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No election date in sight

Lesotho is still struggling to recover from the dramatic events of last year when political upheaval and ensuing riots over controversial election results nearly destroyed the capital Maseru, analysts say.

Fresh polls are supposed to take place next year as part of a political agreement, but the multiparty Lesotho Interim Political Authority (IPA) established following last September’s violence to prepare the country for the elections has moved painfully slowly and has 11 months to go before it hits a legal deadline.

A political analyst told IRIN that initially the two likely dates for elections were May or June next year: “These dates now almost seem impossible. How is the IPA expected to agree on a date, when they can’t agree on practically anything?”

Decisions within the IPA are supposed to be taken through consensus. “But nobody within the IPA can quite agree on what this means,” the analyst said. With all political parties represented on the IPA, the authority is supposed to make crucial resolutions on the kind of electoral process and political structure for the country.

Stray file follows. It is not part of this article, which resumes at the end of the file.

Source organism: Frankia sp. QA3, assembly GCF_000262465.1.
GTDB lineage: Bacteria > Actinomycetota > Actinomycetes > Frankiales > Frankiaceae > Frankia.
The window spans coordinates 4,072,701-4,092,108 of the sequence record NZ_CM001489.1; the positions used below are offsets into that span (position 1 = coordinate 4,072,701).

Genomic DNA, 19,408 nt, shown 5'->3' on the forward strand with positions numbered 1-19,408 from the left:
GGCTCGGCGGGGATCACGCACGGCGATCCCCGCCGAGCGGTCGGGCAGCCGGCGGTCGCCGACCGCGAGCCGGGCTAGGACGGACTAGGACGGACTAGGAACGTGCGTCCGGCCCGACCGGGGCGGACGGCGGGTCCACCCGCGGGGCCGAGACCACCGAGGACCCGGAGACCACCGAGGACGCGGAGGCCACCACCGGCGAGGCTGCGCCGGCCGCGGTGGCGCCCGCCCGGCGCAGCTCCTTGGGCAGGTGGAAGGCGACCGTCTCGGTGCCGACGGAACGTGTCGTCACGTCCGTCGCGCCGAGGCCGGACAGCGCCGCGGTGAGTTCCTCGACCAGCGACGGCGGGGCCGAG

However without a definite date, practically the entire IPA work schedule becomes impossible. Electoral and voter education campaigns were supposed to begin in August and end in March next year. But one official said: “How are we supposed to prepare for these campaigns when we have no idea on what to educate people.

“We can’t tell them how to vote because we don’t know the process or even the political structure that will eventually come into being.” She added:

“When you are going out at telling people about voting, its only naturally that they want to know what they are voting for.”

The delay in setting a date would also mean that voter registration may not be able to take place from September to December this year as was originally planned. And with most of the electorate living in isolated regions, this could prove to be one of the biggest stumbling blocks in preparation for the next general elections.

A political observer noted that the IPA was “highly understaffed and there were too few people doing too much.” The lack of financial resources is also a problem, with concerns that those constraints could prevent the IPA from properly fulfilling its mandate, the observer added.


This article was produced by IRIN News while it was part of the United Nations Office for the Coordination of Humanitarian Affairs. Please send queries on copyright or liability to the UN. For more information: https://shop.un.org/rights-permissions

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